Gap-year destination advice
March 28, 2006 7:08 AM   Subscribe

I am going to take a gap year at the end of my time as a sixth former at school, and I need advice on making itinerary decisions.

It will begin in August 2007, and I am planning to spend it travelling across Asia, learning more about other cultures. I've consulted many guidebooks and travel guides, but I'm planning my itinerary. Does anyone have any places (India/Japan/China mostly) that are a must-see?
posted by malusmoriendumest to Travel & Transportation (6 answers total)
Maybe you should check out the Lonely Planet website, which is about... travel! Ask your question on the Thorn Tree forum, where you can find sections on Gap Years, China, and India.
posted by xanthippe at 8:28 AM on March 28, 2006

A friend of mine did a round-the-world thing in her gap year, and spent quite a lot of time in Asia. Her diaries of her adventures are here - scroll down to "A Traveler's Tales. Ch.1, part 1.", which is where it starts.

(Sort of self-link - it's a group blog and I am one of the authors, although not that one).
posted by Lotto at 8:38 AM on March 28, 2006

I did a year+ traveling in my mid to late twenties. I found India to be very challenging as a solo traveler, but am glad I went. Nepal was amazing and highly recommended, although the civil war has gotten worse since I was there.

Given the dramatic changes China is undergoing, now is probably a great time to go while you can witness it's transformation.

If you have limited funds, your pounds will go farthest in Nepal, India, China, roughly in that order. Japan will eat them up quick.
posted by justkevin at 9:13 AM on March 28, 2006

I've done a bit of travelling, my advise is to play it by ear as much as possible. I over-planned the first time I ventured into the wide world, and quickly ended up shuffling and abandoning bits of my plan. Especially if you have never travelled before it is hard to tell what you will like and how you will react to different places just from a book or website. Better to get a general feel for areas that interest you, and get started and work it out as you go. You are quite likely to meet interesting people who can give you tips on where to go and when, as you are travelling.

You haven't said how long you have, but for any trip over one month, you would probably be fine simply deciding on a place to start and a place to end, and working out the in-between part as you go.

If the uncertainty freaks you out, simply thoroughly research your areas of interest and make your plan as flexible as possible. The bottom-line is to be prepared and be adaptable; expect to be side-tracked, to fall in love with places and want to stay longer (or conversely to dislike places you thought would be great), and to run into random difficulties that cannot be foreseen.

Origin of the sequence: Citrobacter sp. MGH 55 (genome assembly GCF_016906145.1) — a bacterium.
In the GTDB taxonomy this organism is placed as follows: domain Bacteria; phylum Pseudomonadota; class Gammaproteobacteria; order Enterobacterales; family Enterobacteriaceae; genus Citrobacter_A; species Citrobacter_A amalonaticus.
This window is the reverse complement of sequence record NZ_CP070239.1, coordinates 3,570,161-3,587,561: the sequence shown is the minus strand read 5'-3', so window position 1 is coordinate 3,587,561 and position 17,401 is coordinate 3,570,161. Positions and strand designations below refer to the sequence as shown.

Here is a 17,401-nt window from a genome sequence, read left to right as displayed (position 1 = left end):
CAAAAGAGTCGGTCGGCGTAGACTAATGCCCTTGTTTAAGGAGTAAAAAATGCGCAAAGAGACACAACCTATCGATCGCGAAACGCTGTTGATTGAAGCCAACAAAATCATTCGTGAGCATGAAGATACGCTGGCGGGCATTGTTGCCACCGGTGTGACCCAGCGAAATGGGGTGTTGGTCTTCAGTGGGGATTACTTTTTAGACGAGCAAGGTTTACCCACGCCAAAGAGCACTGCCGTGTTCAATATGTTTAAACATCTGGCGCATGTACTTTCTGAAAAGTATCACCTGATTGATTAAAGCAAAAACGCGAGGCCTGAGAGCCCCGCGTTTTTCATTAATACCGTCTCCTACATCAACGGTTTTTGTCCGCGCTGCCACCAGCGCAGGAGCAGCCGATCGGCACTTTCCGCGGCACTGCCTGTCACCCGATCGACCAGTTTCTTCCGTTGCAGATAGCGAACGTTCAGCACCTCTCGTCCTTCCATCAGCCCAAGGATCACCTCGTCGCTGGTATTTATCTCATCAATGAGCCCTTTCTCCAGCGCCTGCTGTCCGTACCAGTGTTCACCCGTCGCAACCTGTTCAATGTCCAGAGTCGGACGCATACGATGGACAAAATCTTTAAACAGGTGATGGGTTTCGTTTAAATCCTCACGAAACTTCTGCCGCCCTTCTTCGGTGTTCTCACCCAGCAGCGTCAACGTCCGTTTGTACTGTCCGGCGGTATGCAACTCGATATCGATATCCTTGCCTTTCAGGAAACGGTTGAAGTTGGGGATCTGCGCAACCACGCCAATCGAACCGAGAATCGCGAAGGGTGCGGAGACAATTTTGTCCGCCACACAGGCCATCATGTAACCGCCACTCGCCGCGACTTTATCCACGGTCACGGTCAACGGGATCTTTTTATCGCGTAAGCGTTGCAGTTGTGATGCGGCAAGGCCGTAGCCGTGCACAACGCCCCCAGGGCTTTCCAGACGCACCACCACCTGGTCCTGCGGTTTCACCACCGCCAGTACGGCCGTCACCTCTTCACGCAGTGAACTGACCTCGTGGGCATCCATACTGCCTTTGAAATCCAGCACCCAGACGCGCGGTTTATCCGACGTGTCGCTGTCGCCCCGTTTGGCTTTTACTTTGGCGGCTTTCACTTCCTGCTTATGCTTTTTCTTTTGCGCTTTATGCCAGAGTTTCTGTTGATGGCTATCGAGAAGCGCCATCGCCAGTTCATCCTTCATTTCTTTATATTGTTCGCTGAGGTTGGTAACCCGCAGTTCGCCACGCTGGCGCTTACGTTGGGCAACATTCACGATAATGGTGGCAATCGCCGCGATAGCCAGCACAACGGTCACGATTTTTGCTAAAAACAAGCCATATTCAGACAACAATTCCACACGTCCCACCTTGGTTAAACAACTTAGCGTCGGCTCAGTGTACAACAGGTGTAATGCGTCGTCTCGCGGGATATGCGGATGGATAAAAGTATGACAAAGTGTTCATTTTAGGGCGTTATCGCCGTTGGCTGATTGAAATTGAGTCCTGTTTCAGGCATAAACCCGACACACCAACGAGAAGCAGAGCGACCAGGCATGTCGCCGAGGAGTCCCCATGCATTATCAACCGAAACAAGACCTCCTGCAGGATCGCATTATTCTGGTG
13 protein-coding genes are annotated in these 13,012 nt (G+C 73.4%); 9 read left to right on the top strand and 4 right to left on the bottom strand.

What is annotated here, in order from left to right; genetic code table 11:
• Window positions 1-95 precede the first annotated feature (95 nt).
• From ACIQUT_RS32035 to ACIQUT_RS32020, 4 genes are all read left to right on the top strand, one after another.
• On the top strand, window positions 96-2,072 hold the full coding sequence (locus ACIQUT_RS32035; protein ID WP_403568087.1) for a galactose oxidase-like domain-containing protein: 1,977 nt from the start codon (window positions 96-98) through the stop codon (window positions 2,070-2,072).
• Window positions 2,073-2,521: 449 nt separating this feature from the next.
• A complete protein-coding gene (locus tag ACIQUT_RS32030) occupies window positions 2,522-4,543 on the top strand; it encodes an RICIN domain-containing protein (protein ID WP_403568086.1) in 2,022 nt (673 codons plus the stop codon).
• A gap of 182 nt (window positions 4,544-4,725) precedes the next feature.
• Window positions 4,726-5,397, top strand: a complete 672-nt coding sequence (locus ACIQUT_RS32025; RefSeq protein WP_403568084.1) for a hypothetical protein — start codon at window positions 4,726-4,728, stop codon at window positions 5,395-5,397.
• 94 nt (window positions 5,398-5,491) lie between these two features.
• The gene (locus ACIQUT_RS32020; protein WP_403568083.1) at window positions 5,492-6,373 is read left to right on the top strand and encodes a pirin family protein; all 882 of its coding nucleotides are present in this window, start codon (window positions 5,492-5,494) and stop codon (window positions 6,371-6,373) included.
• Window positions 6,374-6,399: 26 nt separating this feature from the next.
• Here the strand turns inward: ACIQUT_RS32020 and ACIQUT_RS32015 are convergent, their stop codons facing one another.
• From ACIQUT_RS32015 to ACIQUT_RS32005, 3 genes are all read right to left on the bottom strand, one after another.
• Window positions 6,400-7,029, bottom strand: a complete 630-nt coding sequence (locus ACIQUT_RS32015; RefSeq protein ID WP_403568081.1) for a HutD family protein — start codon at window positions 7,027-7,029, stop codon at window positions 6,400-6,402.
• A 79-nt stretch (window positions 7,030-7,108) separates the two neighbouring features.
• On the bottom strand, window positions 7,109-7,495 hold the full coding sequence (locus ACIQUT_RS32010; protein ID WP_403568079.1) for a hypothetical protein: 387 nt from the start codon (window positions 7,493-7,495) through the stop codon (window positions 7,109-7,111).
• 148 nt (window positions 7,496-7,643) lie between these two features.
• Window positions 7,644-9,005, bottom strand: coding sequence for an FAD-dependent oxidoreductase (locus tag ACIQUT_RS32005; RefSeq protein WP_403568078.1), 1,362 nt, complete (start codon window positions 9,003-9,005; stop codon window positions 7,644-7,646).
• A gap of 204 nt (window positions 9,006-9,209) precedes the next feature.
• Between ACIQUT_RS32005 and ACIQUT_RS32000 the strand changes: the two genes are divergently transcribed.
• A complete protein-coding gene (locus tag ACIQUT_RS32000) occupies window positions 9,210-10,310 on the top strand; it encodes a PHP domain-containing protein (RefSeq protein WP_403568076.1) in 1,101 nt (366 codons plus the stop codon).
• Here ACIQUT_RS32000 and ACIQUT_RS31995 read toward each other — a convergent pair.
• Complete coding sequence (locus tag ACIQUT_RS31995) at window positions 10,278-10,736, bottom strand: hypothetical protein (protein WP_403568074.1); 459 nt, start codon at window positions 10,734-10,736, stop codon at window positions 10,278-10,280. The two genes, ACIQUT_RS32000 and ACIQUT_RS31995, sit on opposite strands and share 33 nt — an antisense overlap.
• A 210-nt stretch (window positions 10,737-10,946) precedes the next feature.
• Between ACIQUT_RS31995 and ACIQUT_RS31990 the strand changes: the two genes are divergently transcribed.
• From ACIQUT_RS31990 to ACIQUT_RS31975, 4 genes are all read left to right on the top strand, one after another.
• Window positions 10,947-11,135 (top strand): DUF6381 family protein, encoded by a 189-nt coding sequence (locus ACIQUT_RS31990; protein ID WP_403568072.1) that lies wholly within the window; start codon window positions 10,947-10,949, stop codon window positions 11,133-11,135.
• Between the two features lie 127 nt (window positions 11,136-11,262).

I also recommend the Lonely Planet Thorntree as a great starting point for your research.
posted by MetaMonkey at 1:19 PM on March 28, 2006

Best answer: Good for you! I teach English in Indonesia and life here is challenging and fun. You're gonna have a great time. Perhaps this is the lead-in to an Asian Studies degree when you get back?

I'd recommend first thinking about how much money you're going to have and assuming that at the time of your departure, you'll probably have less than you might want right now. Just keep your head on (no tropical resorts with $100-a-night beachfront villas) and you'll be fine.

Lots of options on how to get there. Perhaps you can overland it over there on the Trans-Siberian Railroad, or you can cobble together low-cost flights planned months in advance or just buy flights and train tickets as the wind carries you. Cambodia next week? Sure. Kerala? Done.

It might also be worth looking into living in some of the places you mentioned or are interested in for a long time, maybe a month or two to give you some grounding and a chance to practice your language skills and get to know the locals more.

You've got lots of time to start learning some languages (Mandarin, Japanese and Hindi spring to mind immediately as useful for the places you mentioned) - do you have access to weekend or night classes at a local community college or language school?

Keep in mind that you're going to "learn more about other cultures" wherever you go, so while you should see the Forbidden City and Angkor Wat and all that, you're going to learn just as much walking through a market or talking to a train conductor or waiting in traffic for hours with the locals so some local bigwig can get traffic-free access to a highway. Don't feel pressured to have Very Structured Cultural Experiences Where You Learn Important Things; they'll happen on their own.

Finally, a book recommendation: Dave Eggers' You Shall Know Our Velocity.
posted by mdonley at 7:50 AM on March 30, 2006

Response by poster: Thanks a lot, people. I'll be sure to follow your advice.
posted by malusmoriendumest at 1:46 AM on April 10, 2006

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